Alright, here’s where it gets a little nerve wracking. It’s time to cut! Use your scissors to cut just ONE sleeve off. Start at the bottom mark under the sleeve. Follow the natural curve of the sleeve seam, aiming for the mark you’ve made at the neck.
Now, fold your t-shirt in half, lining up the neck seams. This will allow you to trace your first cut, making an identical cut on the opposite side. You can use your pen or just eyeball it.
Make your second cut. Hooray, the first scary part is over! You haven’t ruined your shirt (yet)! Don’t throw away the sleeves yet…you’re going to need them later.
Flip your shirt over. Grab a sports bra with a wide, solid racer back strap, or find a racer back tank. Use it as a stencil. Line up the shoulders to the top of your soon-to-be-tank top. Trace the parts you can, and eyeball the rest.
Using the lines you just drew, lift up the back of the shirt, and cut out the BACK SIDE of the shirt only. Seriously, don’t cut through both layers or you’re going to have a funny and potentially awkwardly shaped tank top.
Hooray for you, the cutting is over!
Take one of the sleeves that you’ve cut off. Now, cut a 0.5″ – 1″ wide strip of fabric from the sleeve. If you cut it carefully, you’ll have yourself a loop. Cut that, you want one straight piece. Depending on how far you want the back of your tank to go down, you may need two pieces. Cut both sleeves, just incase.
Grab the back of the tank and bunch it together at the spot where you’d like the “racer back” portion to begin.
Tie your long strip of fabric in a tight knot, holding the bunched fabric together. Leave a longer end to the tie, you’re going to wrap this into the shirt to prevent it from coming unraveled.
Begin winding the long piece of fabric “string” around and down the bunched racer back portion of your tank. As you go, tuck the short end of your string underneath as you go, to hide the excess fabric.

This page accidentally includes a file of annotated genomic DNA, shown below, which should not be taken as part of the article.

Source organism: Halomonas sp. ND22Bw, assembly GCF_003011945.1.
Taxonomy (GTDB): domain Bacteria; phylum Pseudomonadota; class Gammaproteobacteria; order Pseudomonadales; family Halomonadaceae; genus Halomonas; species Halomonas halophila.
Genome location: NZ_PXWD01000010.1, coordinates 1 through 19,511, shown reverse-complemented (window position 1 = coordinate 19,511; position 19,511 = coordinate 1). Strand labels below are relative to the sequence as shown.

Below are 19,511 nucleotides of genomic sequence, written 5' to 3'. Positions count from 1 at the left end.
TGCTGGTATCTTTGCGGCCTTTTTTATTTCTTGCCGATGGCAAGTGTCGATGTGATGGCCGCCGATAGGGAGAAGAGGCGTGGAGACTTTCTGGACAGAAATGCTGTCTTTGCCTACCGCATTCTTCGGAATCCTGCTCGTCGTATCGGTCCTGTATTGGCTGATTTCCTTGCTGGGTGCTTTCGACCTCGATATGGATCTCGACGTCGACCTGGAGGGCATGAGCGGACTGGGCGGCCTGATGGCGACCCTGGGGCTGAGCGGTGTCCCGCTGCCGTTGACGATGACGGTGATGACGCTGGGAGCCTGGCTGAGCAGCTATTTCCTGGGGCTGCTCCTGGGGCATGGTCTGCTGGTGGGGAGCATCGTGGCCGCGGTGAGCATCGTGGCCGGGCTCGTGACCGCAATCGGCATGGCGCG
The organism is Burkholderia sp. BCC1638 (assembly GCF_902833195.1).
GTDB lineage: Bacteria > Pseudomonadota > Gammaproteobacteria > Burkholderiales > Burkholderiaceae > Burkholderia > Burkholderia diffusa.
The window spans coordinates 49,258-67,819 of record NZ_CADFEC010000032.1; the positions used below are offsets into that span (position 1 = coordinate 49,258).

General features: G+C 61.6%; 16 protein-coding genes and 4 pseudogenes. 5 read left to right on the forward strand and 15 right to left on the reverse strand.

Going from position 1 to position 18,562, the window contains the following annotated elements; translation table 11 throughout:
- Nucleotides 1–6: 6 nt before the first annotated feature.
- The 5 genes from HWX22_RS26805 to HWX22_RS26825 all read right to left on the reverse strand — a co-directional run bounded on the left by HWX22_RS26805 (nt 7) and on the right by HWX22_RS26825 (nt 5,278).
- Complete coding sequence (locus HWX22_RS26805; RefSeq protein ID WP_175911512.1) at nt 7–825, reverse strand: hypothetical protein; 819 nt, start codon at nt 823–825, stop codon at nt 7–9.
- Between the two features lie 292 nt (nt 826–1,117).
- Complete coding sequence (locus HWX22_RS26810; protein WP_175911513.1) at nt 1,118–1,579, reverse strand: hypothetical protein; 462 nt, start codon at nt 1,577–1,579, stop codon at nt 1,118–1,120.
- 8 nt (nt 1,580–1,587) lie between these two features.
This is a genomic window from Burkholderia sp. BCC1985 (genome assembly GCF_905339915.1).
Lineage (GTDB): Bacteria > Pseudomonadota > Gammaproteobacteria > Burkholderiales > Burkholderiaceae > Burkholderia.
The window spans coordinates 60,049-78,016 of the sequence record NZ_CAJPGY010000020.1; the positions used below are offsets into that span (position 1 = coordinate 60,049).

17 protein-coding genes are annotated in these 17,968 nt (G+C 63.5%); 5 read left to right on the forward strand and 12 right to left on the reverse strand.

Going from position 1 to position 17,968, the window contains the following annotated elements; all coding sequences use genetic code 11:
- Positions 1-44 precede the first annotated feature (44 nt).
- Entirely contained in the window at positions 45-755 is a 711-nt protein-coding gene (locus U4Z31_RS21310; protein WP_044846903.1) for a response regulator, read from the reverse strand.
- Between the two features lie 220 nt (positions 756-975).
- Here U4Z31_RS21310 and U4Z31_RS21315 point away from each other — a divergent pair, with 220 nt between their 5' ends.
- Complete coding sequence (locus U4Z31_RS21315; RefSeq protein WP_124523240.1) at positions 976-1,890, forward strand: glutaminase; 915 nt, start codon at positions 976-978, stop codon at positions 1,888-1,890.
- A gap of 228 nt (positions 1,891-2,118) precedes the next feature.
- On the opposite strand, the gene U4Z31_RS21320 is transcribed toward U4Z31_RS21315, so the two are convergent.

If you get to a point where you’d like to continue, but your string is long enough, tie another one on, and keep going!
When you’ve gone as far down the tank as you’d like to go (I went about 9 inches) tie another knot in the fabric. Then, use your finger to weave and tuck the excess fabric (beyond the knot) back into your twist. This will help prevent it coming untied or unraveling in the wash.
TA-DA! You’ve Got a Kick-Ass Tank Top!
Make any adjustments you want to length or fit now. Bedazzle it, cut off the bottom cuff, whatever you want. It’s your tank top, go nuts!
Note: the cuts will get softer with washing, rolling slightly inwards to appear less sharp/harsh. These tank tops only get better with time!
Thanks for tuning in to our second episode of “Running Coach Attempts Arts and Crafts” . If you try this, let me know how it goes! If you have any other variations of this method, let’s hear it!
Heather Hart is an ACSM certified Exercise Physiologist, NSCA Certified Strength and Conditioning Specialist (CSCS), UESCA certified Ultrarunning Coach, RRCA certified Running Coach, co-founder of Hart Strength and Endurance Coaching, and creator of this site, Relentless Forward Commotion. She is a mom of two teen boys, and has been running and racing distances of 5K to 100+ miles for over a decade. Heather has been writing and encouraging others to find a love for fitness and movement since 2009.